When it was time to go to sleep, an apparently brand new woven mat was placed by the fire for me. The man of the house sat by the fire, placed some white powder in a spoon, and heated it until the powder melted. He then twirled the melted material into a small ball with a piece of wire and deposited it into a pipe containing some sort of leaves. He then proceeded to smoke. It was the first and only time I’ve seen anyone smoke opium.

     It was understood that we would start out early in the morning. I believe I slept pretty well that night because for the first time in three nights I vas dry and safe.

     Wednesday morning it was raining pretty hard and I could tell that my host was having second thoughts about starting out. The evening before, by pointing at various possible locations of the sun, he had been able to state what time different events would occur. I learned that if we started out at about 9 A. M. we should reach "moto", the road, by sundown. Their word for "sun" was "shon"; whether that is the true Kachin word or simply my friends’ pronunciation of the English word, I don’t know.

     After some persuasion, and a slackening of the rain to a misty drizzle, I could see that my host was considering starting. He took from the wall a very large hat, made of woven bamboo strips and shaped like an inverted bowl, and began rubbing some waxy material over the outside, obviously to make it more rain proof. A short time later we were on our way in the light rain, my host, one of his sons, and I. Each of them was carrying a dah in its sheath and a basket, open at the top, on his back, supported by shoulder straps.

    Before I tell the story of the journey to the "moto" I must state again that, while all these things happened, I am not sure I have them in the proper sequence.

      Almost immediately after leaving the village we began going up a very steep ridge. Water from the constant light rain was running down the path making it very slippery. My shoes did not have much in the way of cleats, so for me it was sort of two steps forward one slide back. I cut a staff with which to help propel myself upward, and my companions, who were barefoot and doing fine, took some of my belongings to carry. This was a little embarrassing because they were about two-thirds my size, and one of them vas a good bit older.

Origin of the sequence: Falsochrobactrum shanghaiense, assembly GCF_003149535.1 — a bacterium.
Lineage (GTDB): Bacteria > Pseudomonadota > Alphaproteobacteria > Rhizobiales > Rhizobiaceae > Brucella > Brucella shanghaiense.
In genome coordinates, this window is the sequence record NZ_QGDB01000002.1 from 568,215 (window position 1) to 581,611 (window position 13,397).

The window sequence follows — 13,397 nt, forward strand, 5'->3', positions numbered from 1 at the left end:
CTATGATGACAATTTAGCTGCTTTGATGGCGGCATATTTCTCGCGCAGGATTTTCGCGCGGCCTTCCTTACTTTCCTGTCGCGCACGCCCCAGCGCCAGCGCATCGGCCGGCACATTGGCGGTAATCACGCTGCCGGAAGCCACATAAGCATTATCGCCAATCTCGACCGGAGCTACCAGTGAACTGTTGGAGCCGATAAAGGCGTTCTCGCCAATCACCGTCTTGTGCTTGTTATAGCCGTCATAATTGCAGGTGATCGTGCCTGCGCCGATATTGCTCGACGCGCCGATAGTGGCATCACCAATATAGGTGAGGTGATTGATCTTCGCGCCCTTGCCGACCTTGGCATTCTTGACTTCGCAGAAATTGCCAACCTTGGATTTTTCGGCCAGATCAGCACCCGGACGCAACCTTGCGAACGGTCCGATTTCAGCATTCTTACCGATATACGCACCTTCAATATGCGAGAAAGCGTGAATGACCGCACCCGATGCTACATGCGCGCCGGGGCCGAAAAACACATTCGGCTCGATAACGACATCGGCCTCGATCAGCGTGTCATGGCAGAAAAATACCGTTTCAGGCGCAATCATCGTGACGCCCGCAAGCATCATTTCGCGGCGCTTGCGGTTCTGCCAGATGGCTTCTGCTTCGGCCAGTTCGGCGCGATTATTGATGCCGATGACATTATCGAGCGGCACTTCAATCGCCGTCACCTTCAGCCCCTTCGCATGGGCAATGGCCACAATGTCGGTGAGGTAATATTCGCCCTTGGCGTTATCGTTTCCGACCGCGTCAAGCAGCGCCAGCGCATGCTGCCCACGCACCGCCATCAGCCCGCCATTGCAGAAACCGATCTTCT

Somewhere while climbing the hill, we picked up some leeches, and I learned that the Kachins’ name for leech is "wot". I also learned that they simply scrape wots off of bare legs with their dahs.

     I had filled my bamboo canteen with treated water before leaving the village but had drunk it all during the climb. I was getting pretty thirsty when we crossed a stream high up on the slope. I figured at this altitude there was not much chance of human contamination so I dipped some water from this clear mountain stream and drank it without adding a purifying tablet. We proceeded another few hundred feet, and came to the top of the slope, where, to my surprise, there was a rice paddy with people working in it. My "clear mountain stream" was the overflow from the paddy. This made me very unhappy for I knew what they used for fertilizer. This quick drink of water caught up with me a week or so later, in the form of typhoid fever, but that’s another story. Buffalo in the paddy were called "nga", I believe. After we crossed over the ridge, we entered a level area covered with the same tall grass which had covered my campsite. There were trees around but they were not close together. Somewhere along the way we crossed a large stream maybe thirty feet wide, but only about wai"" deep. Occasionally we passed between rice paddies.